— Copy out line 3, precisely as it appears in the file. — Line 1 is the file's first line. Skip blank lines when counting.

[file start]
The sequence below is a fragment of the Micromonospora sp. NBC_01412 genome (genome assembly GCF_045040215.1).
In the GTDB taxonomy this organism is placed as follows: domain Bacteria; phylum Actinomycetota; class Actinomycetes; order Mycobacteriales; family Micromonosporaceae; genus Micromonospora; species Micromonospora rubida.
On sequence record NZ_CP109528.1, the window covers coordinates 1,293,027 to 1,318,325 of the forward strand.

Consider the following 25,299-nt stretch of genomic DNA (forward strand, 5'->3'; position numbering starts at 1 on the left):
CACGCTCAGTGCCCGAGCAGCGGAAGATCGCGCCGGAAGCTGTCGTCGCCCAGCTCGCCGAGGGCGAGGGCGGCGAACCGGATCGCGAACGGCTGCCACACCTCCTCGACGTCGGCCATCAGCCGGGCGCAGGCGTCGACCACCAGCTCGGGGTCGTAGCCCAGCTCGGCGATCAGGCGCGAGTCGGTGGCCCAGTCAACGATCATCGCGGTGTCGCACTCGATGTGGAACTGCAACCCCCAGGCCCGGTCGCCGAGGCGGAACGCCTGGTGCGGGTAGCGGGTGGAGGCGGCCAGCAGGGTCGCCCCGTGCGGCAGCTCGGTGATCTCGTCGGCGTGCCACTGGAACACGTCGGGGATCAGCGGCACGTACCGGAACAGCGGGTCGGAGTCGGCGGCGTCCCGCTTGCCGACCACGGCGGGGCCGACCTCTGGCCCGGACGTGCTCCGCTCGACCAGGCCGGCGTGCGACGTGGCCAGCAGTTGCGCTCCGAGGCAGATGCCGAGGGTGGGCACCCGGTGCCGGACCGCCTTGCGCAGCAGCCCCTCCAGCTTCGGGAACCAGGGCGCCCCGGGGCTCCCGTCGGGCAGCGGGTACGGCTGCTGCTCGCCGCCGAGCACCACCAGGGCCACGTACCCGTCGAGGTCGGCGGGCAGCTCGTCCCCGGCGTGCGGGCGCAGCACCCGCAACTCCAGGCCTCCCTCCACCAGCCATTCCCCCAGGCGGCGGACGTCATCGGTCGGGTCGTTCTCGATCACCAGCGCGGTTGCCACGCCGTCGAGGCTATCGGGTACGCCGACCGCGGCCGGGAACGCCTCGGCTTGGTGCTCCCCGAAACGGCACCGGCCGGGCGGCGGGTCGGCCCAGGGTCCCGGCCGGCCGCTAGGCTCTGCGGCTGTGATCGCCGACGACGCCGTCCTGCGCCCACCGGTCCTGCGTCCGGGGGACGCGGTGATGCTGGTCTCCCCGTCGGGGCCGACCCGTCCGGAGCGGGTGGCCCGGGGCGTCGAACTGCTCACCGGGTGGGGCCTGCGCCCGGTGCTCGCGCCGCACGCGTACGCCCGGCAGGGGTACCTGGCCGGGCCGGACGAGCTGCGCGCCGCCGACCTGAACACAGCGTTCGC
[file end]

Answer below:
On sequence record NZ_CP109528.1, the window covers coordinates 1,293,027 to 1,318,325 of the forward strand.